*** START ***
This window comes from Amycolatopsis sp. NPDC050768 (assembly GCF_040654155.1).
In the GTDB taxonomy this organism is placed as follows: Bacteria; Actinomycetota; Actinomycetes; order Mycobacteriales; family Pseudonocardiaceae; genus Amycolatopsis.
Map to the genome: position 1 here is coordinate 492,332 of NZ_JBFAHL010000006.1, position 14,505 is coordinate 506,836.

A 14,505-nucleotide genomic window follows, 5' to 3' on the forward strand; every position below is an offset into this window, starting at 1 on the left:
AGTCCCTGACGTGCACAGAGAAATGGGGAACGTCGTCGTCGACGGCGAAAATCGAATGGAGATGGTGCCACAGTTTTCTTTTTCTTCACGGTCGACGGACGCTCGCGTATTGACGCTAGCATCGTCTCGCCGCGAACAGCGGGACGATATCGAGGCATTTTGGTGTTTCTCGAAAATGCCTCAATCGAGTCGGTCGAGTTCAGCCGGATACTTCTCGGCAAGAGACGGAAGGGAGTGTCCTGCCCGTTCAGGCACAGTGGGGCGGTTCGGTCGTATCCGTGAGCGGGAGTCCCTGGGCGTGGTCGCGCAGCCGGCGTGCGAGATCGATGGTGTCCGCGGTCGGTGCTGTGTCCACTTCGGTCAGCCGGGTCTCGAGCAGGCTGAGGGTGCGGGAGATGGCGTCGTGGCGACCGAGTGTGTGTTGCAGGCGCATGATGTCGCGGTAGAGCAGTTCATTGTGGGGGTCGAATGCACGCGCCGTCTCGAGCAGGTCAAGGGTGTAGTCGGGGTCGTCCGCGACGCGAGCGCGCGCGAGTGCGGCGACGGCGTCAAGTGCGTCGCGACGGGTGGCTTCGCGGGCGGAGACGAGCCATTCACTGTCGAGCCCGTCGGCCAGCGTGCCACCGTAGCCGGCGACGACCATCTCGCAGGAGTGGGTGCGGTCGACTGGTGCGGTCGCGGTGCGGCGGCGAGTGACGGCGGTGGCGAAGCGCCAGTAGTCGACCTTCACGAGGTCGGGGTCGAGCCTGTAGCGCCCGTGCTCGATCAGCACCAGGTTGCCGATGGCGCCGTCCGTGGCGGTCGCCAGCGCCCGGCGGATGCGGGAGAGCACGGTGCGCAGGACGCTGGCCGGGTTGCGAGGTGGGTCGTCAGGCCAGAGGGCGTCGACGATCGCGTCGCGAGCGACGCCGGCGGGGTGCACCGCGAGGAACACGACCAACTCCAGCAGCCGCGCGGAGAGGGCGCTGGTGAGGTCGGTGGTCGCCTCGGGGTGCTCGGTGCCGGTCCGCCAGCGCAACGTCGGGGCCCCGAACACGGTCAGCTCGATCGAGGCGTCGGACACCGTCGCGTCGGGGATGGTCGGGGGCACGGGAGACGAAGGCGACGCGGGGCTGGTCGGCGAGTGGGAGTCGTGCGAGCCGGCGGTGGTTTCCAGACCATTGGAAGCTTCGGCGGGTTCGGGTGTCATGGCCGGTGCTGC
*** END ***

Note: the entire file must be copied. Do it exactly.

This window comes from Amycolatopsis sp. NPDC050768 (assembly GCF_040654155.1).
In the GTDB taxonomy this organism is placed as follows: Bacteria; Actinomycetota; Actinomycetes; order Mycobacteriales; family Pseudonocardiaceae; genus Amycolatopsis.
Map to the genome: position 1 here is coordinate 492,332 of NZ_JBFAHL010000006.1, position 14,505 is coordinate 506,836.

A 14,505-nucleotide genomic window follows, 5' to 3' on the forward strand; every position below is an offset into this window, starting at 1 on the left:
AGTCCCTGACGTGCACAGAGAAATGGGGAACGTCGTCGTCGACGGCGAAAATCGAATGGAGATGGTGCCACAGTTTTCTTTTTCTTCACGGTCGACGGACGCTCGCGTATTGACGCTAGCATCGTCTCGCCGCGAACAGCGGGACGATATCGAGGCATTTTGGTGTTTCTCGAAAATGCCTCAATCGAGTCGGTCGAGTTCAGCCGGATACTTCTCGGCAAGAGACGGAAGGGAGTGTCCTGCCCGTTCAGGCACAGTGGGGCGGTTCGGTCGTATCCGTGAGCGGGAGTCCCTGGGCGTGGTCGCGCAGCCGGCGTGCGAGATCGATGGTGTCCGCGGTCGGTGCTGTGTCCACTTCGGTCAGCCGGGTCTCGAGCAGGCTGAGGGTGCGGGAGATGGCGTCGTGGCGACCGAGTGTGTGTTGCAGGCGCATGATGTCGCGGTAGAGCAGTTCATTGTGGGGGTCGAATGCACGCGCCGTCTCGAGCAGGTCAAGGGTGTAGTCGGGGTCGTCCGCGACGCGAGCGCGCGCGAGTGCGGCGACGGCGTCAAGTGCGTCGCGACGGGTGGCTTCGCGGGCGGAGACGAGCCATTCACTGTCGAGCCCGTCGGCCAGCGTGCCACCGTAGCCGGCGACGACCATCTCGCAGGAGTGGGTGCGGTCGACTGGTGCGGTCGCGGTGCGGCGGCGAGTGACGGCGGTGGCGAAGCGCCAGTAGTCGACCTTCACGAGGTCGGGGTCGAGCCTGTAGCGCCCGTGCTCGATCAGCACCAGGTTGCCGATGGCGCCGTCCGTGGCGGTCGCCAGCGCCCGGCGGATGCGGGAGAGCACGGTGCGCAGGACGCTGGCCGGGTTGCGAGGTGGGTCGTCAGGCCAGAGGGCGTCGACGATCGCGTCGCGAGCGACGCCGGCGGGGTGCACCGCGAGGAACACGACCAACTCCAGCAGCCGCGCGGAGAGGGCGCTGGTGAGGTCGGTGGTCGCCTCGGGGTGCTCGGTGCCGGTCCGCCAGCGCAACGTCGGGGCCCCGAACACGGTCAGCTCGATCGAGGCGTCGGACACCGTCGCGTCGGGGATGGTCGGGGGCACGGGAGACGAAGGCGACGCGGGGCTGGTCGGCGAGTGGGAGTCGTGCGAGCCGGCGGTGGTTTCCAGACCATTGGAAGCTTCGGCGGGTTCGGGTGTCATGGCCGGTGCTGC